This case involves the following certified question: “Does West Virginia Code § 61-3-24 constitute a substantial public policy of the state of West Virginia that would support a cause of action for wrongful discharge in violation of public policy pursuant to Harless v. First National Bank, 162 W.Va. 116 (1978), and its progeny?”
Petitioner, Christine Blanda, worked as an accounts receivable clerk for the law firm of Martin & Seibert, LC, one of seven Respondents herein. The remaining Respondents were all shareholders in the firm. According to Petitioner’s complaint, she observed irregularities in the firm’s billing practices that she believed were illegal in nature. Eventually, she brought those irregularities to the attention of the firm’s shareholders. Respondents did not overtly retaliate against Petitioner for raising these concerns, but they did takes steps to marginalize Petitioner, filed a false job performance, and eventually posted her job for hiring. At that point, Petitioner, through her attorney, contacted the FBI. Eventually, she was terminated after gathering incriminating data from the firm’s timekeeping files. Petitioner turned those files over to the FBI, who then obtained and executed a search warrant covering the firm’s files, records, etc. The firm then abruptly disbanded.
Petitioner filed a complaint against Respondents asserting claims under the whistleblower provisions of the Dodd-Frank Act and under Harless v. First Nat’l Bank in Fairmont, 162 W.Va. 116, 246 S.E.2d 270 (1978). Federal case law later eliminated the whistleblower claim, leaving the Harless claim as the only viable legal claim. The following question of law was then certified for decision by the Supreme Court:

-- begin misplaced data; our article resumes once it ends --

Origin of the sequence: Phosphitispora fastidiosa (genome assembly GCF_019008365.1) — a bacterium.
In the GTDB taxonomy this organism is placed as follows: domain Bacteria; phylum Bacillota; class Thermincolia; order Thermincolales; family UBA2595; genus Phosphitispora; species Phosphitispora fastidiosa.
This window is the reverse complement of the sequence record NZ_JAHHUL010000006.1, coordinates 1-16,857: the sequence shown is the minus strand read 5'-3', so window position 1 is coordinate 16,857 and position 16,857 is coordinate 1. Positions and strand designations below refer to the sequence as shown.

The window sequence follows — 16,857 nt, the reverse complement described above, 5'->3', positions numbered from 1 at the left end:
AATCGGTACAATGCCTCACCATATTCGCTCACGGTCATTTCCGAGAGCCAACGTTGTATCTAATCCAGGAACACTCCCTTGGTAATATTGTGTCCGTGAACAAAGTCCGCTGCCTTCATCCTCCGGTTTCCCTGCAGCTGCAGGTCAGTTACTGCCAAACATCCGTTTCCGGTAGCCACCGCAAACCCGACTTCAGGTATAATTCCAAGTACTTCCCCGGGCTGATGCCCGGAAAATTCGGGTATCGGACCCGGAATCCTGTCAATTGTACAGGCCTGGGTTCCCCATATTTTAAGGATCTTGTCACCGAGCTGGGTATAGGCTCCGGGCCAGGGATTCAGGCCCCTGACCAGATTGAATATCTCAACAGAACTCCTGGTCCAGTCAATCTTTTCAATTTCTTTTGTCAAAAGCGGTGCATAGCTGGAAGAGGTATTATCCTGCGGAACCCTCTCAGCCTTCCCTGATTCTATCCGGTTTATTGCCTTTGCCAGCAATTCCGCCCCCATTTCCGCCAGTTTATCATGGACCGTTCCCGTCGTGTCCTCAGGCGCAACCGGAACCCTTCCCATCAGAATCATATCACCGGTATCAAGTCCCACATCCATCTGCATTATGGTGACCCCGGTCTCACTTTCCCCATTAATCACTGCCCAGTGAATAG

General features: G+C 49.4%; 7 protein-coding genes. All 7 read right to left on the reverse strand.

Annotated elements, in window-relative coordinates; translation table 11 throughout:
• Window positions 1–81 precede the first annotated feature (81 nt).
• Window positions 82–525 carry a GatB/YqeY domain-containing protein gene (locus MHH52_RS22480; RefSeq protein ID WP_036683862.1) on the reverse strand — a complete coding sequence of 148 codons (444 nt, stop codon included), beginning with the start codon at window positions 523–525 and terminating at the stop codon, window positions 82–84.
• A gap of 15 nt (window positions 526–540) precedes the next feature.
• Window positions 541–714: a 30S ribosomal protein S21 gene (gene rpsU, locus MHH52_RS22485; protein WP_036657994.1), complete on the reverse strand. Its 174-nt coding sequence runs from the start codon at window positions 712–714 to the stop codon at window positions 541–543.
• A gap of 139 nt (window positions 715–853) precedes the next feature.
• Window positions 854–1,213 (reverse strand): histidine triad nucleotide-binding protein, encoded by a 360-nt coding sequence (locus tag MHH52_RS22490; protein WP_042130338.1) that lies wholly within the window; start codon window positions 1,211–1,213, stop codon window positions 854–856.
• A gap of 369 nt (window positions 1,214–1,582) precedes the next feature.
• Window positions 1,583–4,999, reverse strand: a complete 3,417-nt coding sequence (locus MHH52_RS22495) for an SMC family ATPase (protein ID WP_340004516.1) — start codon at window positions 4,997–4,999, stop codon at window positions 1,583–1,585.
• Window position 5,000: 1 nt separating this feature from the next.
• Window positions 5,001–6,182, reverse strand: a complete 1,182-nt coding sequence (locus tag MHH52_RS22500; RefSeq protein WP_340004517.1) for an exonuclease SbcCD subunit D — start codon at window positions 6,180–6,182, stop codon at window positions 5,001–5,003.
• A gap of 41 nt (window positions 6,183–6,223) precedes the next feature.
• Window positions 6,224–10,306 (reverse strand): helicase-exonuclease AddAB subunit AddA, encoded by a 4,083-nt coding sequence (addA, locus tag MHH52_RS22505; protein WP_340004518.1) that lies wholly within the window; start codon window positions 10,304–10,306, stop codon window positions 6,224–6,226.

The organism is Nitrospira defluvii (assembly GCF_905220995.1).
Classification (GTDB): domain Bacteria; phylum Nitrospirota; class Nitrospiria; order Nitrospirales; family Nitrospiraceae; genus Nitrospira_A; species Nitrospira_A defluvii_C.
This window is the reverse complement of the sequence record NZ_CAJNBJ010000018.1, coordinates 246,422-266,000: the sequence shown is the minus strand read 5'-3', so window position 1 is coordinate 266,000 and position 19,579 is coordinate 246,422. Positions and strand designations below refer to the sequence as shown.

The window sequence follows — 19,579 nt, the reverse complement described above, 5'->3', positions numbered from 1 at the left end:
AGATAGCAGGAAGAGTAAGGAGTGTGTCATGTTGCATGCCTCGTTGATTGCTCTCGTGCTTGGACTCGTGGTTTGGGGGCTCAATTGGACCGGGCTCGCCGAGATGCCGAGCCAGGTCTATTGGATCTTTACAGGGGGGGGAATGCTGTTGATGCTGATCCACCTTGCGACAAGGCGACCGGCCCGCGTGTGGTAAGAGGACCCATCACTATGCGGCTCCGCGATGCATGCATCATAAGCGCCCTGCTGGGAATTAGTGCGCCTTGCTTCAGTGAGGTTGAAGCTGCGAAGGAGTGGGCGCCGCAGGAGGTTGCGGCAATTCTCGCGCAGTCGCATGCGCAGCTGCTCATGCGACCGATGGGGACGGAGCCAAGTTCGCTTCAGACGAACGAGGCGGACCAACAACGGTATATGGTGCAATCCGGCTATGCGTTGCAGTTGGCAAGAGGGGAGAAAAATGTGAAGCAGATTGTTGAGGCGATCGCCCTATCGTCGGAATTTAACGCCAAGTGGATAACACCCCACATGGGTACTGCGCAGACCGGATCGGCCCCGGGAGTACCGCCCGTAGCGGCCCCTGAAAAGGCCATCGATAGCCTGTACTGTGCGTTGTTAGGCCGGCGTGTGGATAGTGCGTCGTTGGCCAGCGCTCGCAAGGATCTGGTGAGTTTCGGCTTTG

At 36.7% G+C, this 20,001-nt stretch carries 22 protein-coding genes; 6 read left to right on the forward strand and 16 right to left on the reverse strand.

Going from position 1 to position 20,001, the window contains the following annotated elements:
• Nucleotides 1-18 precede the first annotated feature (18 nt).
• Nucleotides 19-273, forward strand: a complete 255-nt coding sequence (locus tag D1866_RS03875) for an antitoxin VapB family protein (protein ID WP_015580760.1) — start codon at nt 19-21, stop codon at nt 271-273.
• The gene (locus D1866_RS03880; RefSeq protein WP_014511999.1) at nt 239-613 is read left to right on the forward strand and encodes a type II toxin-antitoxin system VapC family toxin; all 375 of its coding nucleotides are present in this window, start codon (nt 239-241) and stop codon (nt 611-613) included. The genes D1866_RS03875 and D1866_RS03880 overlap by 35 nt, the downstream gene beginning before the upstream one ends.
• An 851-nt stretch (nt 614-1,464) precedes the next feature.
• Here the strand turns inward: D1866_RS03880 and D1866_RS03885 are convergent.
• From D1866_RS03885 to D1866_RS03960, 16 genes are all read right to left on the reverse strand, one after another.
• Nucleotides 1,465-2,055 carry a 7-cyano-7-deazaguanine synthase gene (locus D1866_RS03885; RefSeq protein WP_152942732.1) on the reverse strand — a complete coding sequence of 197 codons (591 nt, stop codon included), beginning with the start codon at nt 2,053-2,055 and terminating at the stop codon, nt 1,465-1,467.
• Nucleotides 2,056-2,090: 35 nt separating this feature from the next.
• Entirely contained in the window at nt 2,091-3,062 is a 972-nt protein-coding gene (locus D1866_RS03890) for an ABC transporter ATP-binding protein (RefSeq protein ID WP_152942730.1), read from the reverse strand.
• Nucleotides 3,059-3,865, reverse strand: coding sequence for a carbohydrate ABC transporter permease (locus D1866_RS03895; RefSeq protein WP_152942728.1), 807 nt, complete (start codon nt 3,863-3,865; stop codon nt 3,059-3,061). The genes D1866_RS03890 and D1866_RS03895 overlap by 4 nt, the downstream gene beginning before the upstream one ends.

“Does West Virginia Code § 61-3-24 constitute a substantial public policy of the state of West Virginia that would support a cause of action for wrongful discharge in violation of public policy pursuant to Harless v. First National Bank, 162 W.Va. 116 (1978), and its progeny?”
Under West Virginia law, an employer’s discharge of an employee is actionable if it contravenes a substantial public policy of the state as expressed in our constitution, statute, or common law. Fundamentally, Petitioner argues here that the prohibition against “stealing…by stealth, armed force, or trick,” is a part of the Judeo-Christian tradition and is expressly adopted as West Virginia public policy in W.Va. Code 61-3-24. Not only does this code provision criminalize theft, it also “explicitly…assure[s] that there is a private civil cause of action” for the victim of the crime. Consequently, there is a well-established public policy that will support a claim for wrongful discharge under Harless.
Respondents cite Swears v. R. M. Roach & Sons, Inc., 225 W.Va. 699, 696 S.E.2d 1 (2010). Swears was a West Virginia case involving an alleged theft in the workplace. The plaintiff in Swears reported the theft to a supervisor, but the Supreme Court concluded these facts were not enough to implicate a public policy. According to Respondents, Swears is controlling and, therefore, Petitioner cannot make out a valid claim under Harless. Swears, however, left open the question of whether a Harless claim would be proper where—as here—the plaintiff reported the alleged theft to law enforcement.
This is listed as an appeal under Rule 20. It seems likely, therefore, that the Court will answer the question that was left unanswered in Swears. This case is not likely to have widespread impact. That said, we may, nevertheless, see from the tone of the opinion how willing the Court will be to expand the reach of Harless in future cases.